Biden, health officials sound alarm bells as covid increases

President Biden and top health officials on Monday called on the public to be vigilant against the coronavirus, as the number of cases continues to rise, with young people replacing seniors in some US hospitals, and The United States has gone beyond the milestone of 30 million cases.

Biden, health officials sound alarm bells as covid increases


Even as the country's immunization program continues to grow rapidly and new research shows that coronavirus vaccines are extremely effective in real-world situations, Biden said states should suspend plans to reopen. And the governors who redeemed the mask mandate should be reinstated.


"Please, this is not politics," Biden said. "If you reject it, restore the mandate, and businesses will need a mask. Failure to take this virus seriously - exactly what got us into this mess - risks more cases and more deaths." Is. "



An emotional Rochelle Valensky, director of the Centers for Disease Control and Prevention, walked out of the script at a briefing Monday morning to set off her alarm. His words echoed an earlier warning from another CDC official, Nancy Masonier, director of the National Center for Immunization and Respiratory Diseases, who told Americans more than 13 months ago that the state As the epidemic spreads in the United States, their lives will change dramatically.


"I'm going to reflect on the recurring feelings about the recurring torment," Wilsinski said at a news briefing at the White House on Monday. "We have so much to look forward to, where we are. A big reason: But right now, I'm scared. "


Signs of anxiety are high on Monday. Daily case counting continued its trend in the wrong direction. The average seven-day infection considered the most reliable measure of daily case counts, rose for the seventh day in a row, according to data analyzed by state health departments through the Washington Post.


Some hospitals have reported admissions of minors with more serious illnesses. This is proof that vaccines are protecting people over the age of 65 who were once the most vulnerable but leaving unprotected critics. A new form of the virus that is more contagious and causes more serious illnesses is gaining momentum across the country.


Connecticut's Yale-New Haven Health System, for example, has seen a 41% increase in the number of Kodide 19 patients aged 35 to 44 over the past seven weeks, compared to 65 for those aged 65 and over. Less than 70%. At Atlanta's Grady Memorial Hospital, patients over the age of 65 have largely disappeared, replaced by a younger population. And in patients with the Henry Ford Health System in Michigan, the average age has dropped to 58 years, which is smaller than the previous outbreak of the virus.


"Young people are not vaccinated against polio," said Tom Balszak, chief medical officer at Yale-New Haven. Through variables, "they are being exposed, if you explode if you will."


As a result, most of them require more intensive care than previous epidemics. "Last week we entered at the age of 21. "It's really unusual for us."


"There's an essence of speed here," Balcezak added. "Anything that reduces vaccine distribution is causing more deaths."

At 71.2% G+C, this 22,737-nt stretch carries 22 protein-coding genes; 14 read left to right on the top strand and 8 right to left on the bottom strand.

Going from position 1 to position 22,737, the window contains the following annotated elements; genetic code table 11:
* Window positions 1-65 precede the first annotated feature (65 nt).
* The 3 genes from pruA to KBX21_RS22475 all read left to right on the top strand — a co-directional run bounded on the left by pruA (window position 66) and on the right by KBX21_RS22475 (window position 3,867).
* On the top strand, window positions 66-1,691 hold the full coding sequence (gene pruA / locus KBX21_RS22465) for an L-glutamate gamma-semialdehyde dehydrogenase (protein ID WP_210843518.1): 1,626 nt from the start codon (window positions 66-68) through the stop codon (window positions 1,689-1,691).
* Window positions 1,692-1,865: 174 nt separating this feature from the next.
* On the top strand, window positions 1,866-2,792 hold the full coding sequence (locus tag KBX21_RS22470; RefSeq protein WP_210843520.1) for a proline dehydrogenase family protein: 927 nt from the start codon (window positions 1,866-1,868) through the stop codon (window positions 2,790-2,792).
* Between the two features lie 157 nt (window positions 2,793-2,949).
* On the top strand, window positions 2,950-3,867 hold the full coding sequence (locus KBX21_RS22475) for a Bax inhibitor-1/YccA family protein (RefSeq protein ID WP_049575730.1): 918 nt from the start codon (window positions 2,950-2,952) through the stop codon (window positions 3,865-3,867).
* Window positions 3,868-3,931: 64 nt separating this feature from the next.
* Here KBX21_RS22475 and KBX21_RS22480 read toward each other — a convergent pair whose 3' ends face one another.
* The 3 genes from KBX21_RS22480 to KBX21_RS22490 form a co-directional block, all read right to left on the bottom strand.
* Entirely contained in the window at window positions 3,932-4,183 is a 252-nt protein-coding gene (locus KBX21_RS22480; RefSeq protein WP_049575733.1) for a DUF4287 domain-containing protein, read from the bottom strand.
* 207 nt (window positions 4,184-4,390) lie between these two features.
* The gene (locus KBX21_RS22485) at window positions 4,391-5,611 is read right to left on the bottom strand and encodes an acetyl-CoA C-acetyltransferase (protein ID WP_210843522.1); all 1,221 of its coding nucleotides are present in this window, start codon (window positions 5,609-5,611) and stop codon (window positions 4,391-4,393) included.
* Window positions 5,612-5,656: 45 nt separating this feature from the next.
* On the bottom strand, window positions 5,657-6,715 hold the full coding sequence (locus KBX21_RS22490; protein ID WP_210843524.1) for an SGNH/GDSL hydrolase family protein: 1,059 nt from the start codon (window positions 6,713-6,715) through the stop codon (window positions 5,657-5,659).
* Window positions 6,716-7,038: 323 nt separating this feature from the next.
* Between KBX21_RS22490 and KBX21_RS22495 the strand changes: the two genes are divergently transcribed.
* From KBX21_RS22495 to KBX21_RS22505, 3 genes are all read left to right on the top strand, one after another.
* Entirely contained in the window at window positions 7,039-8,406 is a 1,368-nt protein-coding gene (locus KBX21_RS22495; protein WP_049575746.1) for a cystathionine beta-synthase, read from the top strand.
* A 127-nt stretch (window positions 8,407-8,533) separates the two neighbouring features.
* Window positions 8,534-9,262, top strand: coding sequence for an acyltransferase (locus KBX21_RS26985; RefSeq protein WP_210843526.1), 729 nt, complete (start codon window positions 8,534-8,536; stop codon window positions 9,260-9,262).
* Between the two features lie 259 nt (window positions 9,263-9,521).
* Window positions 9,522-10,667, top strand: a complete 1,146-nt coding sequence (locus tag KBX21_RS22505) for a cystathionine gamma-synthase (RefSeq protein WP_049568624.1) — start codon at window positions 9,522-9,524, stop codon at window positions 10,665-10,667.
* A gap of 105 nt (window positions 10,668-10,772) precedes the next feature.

Eduardo Oliveira, executive medical director of critical care services for Advent Health in Central Florida, said the situation was still dramatically better between November and January when the hospital had 70 or 80 patients with mechanical ventilation. There are now about a dozen people in the ICU, he said. Oliveira said she has not seen an elderly patient come to the ICU in weeks. Instead, he said, new ICU patients are what they call "working middle-aged," or people in their 40s and 60s who usually have the disease. "We're seeing a lot of this population because of this reopening," he said. Greg Martin, head of critical care at Grady Memorial Hospital in Atlanta and a pulmonologist at Emory University School of Medicine, said most patients are 65 years of age or older, probably due to vaccination, but younger. People are continuing to enter it. "It's not leaving a trail," Martin said. Emory has not found any new species in the Atlanta area. "These are still commonplace things that have been circulating in Atlanta for months now, not the changes we've seen outside the United States, South Africa or Brazil," he said. Martin said 10 to 15 percent of the patients who are now hospitalized are going to the ICU, a smaller percentage than in the past. This may be due to the poor health of younger patients. "I don't think it's a disease that has changed. These are the people who are spreading the disease. Overall, hospital admissions are declining despite an increase in some places, according to CDC monitoring data. But jumping hospital admissions, like deaths, can be stressful, and if the epidemic escalates to a fourth, it could once again challenge the health care system. Just a few weeks ago, mirrors of American trends in Europe, where matters have risen sharply in Germany, Italy, and France. "Please wait a moment. I want to do it very badly," Walensky said at the briefing. "I know you all want to be bad. We are close now, but not yet. He said there was no "luxury in the country" to stop the fourth increase. Walensky, an infectious disease physician at Massachusetts General Hospital before the CDC's appointment, continued: "I know that the last person standing in this patient's room, wearing gloves, masks, shields and touching anyone else, What I know as an individual is that one loved because their loved one could not be there. " During this epidemic, the elderly have been treated for a large number of hospital admissions and disease deaths, leading to health problems and people with weakened immune systems. But now, according to CDC figures, 73 percent of people over the age of 65 have received at least one shot. Health officials had hoped that young people would continue to counteract the worst effects of the virus. Instead, it ultimately depends on how the vaccine is administered. As of Monday, more than 95 million Americans had received at least one shot, according to CDC figures. "It's going to be a race between vaccines and what's going on with the dynamics of the spread. And we can just hang on to that and win," Anthony S. Cookie, the country's leading infectious disease specialist, told a briefing Monday. While giving Biden has told Americans that they have a long way to go - and will only see the benefits of this country if they take advantage of the rapid immunization campaign if they take a step back and the basic wisdom of mitigation. Update your commitment to practice. "There is hope for vaccines, which is a very good thing," he said. He promised that his administration would double the number of retail pharmacies offering coronavirus vaccines in the next three weeks, by which time 90 percent of adults in the United States would be eligible for shots. Biden called the immunization campaign a "story of the American turn" and said that with additional locations set up by April 19, almost all residents would be within five miles of the vaccination site. But there was no guarantee of a positive outcome, the president warned, adding that the situation could easily become "worse, not better". The good news on Monday was the study of the effectiveness of the vaccine released by the CDC. It found that out of 4,000 health care workers, police, firefighters and other essential workers, vaccines reduced the risk of infection by 80 percent after one pill and 90 percent after two. These results are consistent with clinical trials and studies in Israel and the United Kingdom that have shown how well vaccines work.